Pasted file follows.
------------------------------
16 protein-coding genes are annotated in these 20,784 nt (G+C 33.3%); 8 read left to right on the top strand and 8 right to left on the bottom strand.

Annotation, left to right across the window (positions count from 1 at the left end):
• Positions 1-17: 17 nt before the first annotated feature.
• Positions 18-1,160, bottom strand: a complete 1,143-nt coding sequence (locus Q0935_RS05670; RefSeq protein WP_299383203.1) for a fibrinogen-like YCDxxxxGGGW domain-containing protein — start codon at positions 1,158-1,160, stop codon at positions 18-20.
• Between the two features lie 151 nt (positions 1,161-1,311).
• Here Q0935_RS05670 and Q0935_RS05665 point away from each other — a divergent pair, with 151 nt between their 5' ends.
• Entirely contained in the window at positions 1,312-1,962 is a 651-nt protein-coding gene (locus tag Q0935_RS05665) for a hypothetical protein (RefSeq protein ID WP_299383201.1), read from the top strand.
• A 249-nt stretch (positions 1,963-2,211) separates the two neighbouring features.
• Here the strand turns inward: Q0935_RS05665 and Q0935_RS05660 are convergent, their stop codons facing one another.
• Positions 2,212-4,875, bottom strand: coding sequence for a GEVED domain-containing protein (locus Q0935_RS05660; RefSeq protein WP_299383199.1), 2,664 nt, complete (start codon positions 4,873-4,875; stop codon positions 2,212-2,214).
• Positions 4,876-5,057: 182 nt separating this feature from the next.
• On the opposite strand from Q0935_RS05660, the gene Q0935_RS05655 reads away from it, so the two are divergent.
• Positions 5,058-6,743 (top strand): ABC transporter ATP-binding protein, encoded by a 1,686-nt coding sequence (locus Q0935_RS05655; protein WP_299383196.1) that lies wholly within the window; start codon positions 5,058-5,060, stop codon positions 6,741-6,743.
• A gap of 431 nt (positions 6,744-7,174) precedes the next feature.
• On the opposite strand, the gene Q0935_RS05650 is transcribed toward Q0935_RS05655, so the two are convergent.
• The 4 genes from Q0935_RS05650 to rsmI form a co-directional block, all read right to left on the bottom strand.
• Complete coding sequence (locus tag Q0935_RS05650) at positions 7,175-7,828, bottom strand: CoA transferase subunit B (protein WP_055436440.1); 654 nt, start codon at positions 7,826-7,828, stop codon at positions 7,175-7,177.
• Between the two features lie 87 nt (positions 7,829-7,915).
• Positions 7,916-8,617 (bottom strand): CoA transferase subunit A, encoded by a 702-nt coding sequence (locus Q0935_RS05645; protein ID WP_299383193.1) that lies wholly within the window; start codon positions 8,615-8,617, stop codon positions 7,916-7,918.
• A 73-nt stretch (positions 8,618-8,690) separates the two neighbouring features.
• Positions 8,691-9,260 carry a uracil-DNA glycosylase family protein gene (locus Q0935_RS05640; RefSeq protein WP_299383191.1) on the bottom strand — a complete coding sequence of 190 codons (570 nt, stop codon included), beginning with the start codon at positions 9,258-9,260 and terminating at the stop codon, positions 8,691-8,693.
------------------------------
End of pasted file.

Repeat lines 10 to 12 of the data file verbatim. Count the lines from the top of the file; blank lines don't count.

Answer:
• Positions 2,212-4,875, bottom strand: coding sequence for a GEVED domain-containing protein (locus Q0935_RS05660; RefSeq protein WP_299383199.1), 2,664 nt, complete (start codon positions 4,873-4,875; stop codon positions 2,212-2,214).
• Positions 4,876-5,057: 182 nt separating this feature from the next.
• On the opposite strand from Q0935_RS05660, the gene Q0935_RS05655 reads away from it, so the two are divergent.